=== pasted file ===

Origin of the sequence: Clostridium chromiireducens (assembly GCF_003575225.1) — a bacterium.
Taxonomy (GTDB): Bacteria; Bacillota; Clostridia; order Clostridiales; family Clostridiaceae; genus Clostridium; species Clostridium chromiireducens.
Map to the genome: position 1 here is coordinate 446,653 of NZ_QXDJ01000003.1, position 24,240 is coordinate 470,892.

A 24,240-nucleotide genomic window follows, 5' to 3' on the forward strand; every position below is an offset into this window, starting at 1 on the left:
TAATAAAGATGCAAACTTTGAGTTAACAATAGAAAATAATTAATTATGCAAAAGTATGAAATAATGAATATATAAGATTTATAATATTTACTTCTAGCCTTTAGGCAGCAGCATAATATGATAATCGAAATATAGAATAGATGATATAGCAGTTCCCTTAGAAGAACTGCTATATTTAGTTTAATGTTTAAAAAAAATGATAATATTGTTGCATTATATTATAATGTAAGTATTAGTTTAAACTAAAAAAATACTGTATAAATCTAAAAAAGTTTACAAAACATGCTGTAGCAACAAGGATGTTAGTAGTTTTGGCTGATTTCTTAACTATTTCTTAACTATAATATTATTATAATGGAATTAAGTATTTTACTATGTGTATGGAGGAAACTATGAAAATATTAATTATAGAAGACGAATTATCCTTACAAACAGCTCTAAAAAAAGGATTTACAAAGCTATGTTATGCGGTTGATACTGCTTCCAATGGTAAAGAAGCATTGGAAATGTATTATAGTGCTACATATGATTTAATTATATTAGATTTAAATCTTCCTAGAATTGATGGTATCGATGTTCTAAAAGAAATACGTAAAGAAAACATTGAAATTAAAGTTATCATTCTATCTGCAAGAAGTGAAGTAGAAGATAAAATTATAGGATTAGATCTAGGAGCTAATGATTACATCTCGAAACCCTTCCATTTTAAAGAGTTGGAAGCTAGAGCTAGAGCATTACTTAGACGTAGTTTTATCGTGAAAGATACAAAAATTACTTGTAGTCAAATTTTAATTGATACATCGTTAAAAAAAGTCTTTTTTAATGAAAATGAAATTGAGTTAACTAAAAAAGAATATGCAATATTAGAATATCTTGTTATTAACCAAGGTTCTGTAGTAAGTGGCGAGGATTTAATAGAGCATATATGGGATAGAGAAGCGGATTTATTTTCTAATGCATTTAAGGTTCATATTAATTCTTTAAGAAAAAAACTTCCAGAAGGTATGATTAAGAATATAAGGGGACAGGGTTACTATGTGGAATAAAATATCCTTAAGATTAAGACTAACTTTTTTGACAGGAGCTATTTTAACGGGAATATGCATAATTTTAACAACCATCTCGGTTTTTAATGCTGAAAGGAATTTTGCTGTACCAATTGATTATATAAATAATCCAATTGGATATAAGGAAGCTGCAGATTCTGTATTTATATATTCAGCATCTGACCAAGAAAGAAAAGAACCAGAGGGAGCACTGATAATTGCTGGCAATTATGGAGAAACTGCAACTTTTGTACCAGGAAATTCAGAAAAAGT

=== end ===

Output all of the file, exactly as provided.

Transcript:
Origin of the sequence: Clostridium chromiireducens (assembly GCF_003575225.1) — a bacterium.
Taxonomy (GTDB): Bacteria; Bacillota; Clostridia; order Clostridiales; family Clostridiaceae; genus Clostridium; species Clostridium chromiireducens.
Map to the genome: position 1 here is coordinate 446,653 of NZ_QXDJ01000003.1, position 24,240 is coordinate 470,892.

A 24,240-nucleotide genomic window follows, 5' to 3' on the forward strand; every position below is an offset into this window, starting at 1 on the left:
TAATAAAGATGCAAACTTTGAGTTAACAATAGAAAATAATTAATTATGCAAAAGTATGAAATAATGAATATATAAGATTTATAATATTTACTTCTAGCCTTTAGGCAGCAGCATAATATGATAATCGAAATATAGAATAGATGATATAGCAGTTCCCTTAGAAGAACTGCTATATTTAGTTTAATGTTTAAAAAAAATGATAATATTGTTGCATTATATTATAATGTAAGTATTAGTTTAAACTAAAAAAATACTGTATAAATCTAAAAAAGTTTACAAAACATGCTGTAGCAACAAGGATGTTAGTAGTTTTGGCTGATTTCTTAACTATTTCTTAACTATAATATTATTATAATGGAATTAAGTATTTTACTATGTGTATGGAGGAAACTATGAAAATATTAATTATAGAAGACGAATTATCCTTACAAACAGCTCTAAAAAAAGGATTTACAAAGCTATGTTATGCGGTTGATACTGCTTCCAATGGTAAAGAAGCATTGGAAATGTATTATAGTGCTACATATGATTTAATTATATTAGATTTAAATCTTCCTAGAATTGATGGTATCGATGTTCTAAAAGAAATACGTAAAGAAAACATTGAAATTAAAGTTATCATTCTATCTGCAAGAAGTGAAGTAGAAGATAAAATTATAGGATTAGATCTAGGAGCTAATGATTACATCTCGAAACCCTTCCATTTTAAAGAGTTGGAAGCTAGAGCTAGAGCATTACTTAGACGTAGTTTTATCGTGAAAGATACAAAAATTACTTGTAGTCAAATTTTAATTGATACATCGTTAAAAAAAGTCTTTTTTAATGAAAATGAAATTGAGTTAACTAAAAAAGAATATGCAATATTAGAATATCTTGTTATTAACCAAGGTTCTGTAGTAAGTGGCGAGGATTTAATAGAGCATATATGGGATAGAGAAGCGGATTTATTTTCTAATGCATTTAAGGTTCATATTAATTCTTTAAGAAAAAAACTTCCAGAAGGTATGATTAAGAATATAAGGGGACAGGGTTACTATGTGGAATAAAATATCCTTAAGATTAAGACTAACTTTTTTGACAGGAGCTATTTTAACGGGAATATGCATAATTTTAACAACCATCTCGGTTTTTAATGCTGAAAGGAATTTTGCTGTACCAATTGATTATATAAATAATCCAATTGGATATAAGGAAGCTGCAGATTCTGTATTTATATATTCAGCATCTGACCAAGAAAGAAAAGAACCAGAGGGAGCACTGATAATTGCTGGCAATTATGGAGAAACTGCAACTTTTGTACCAGGAAATTCAGAAAAAGT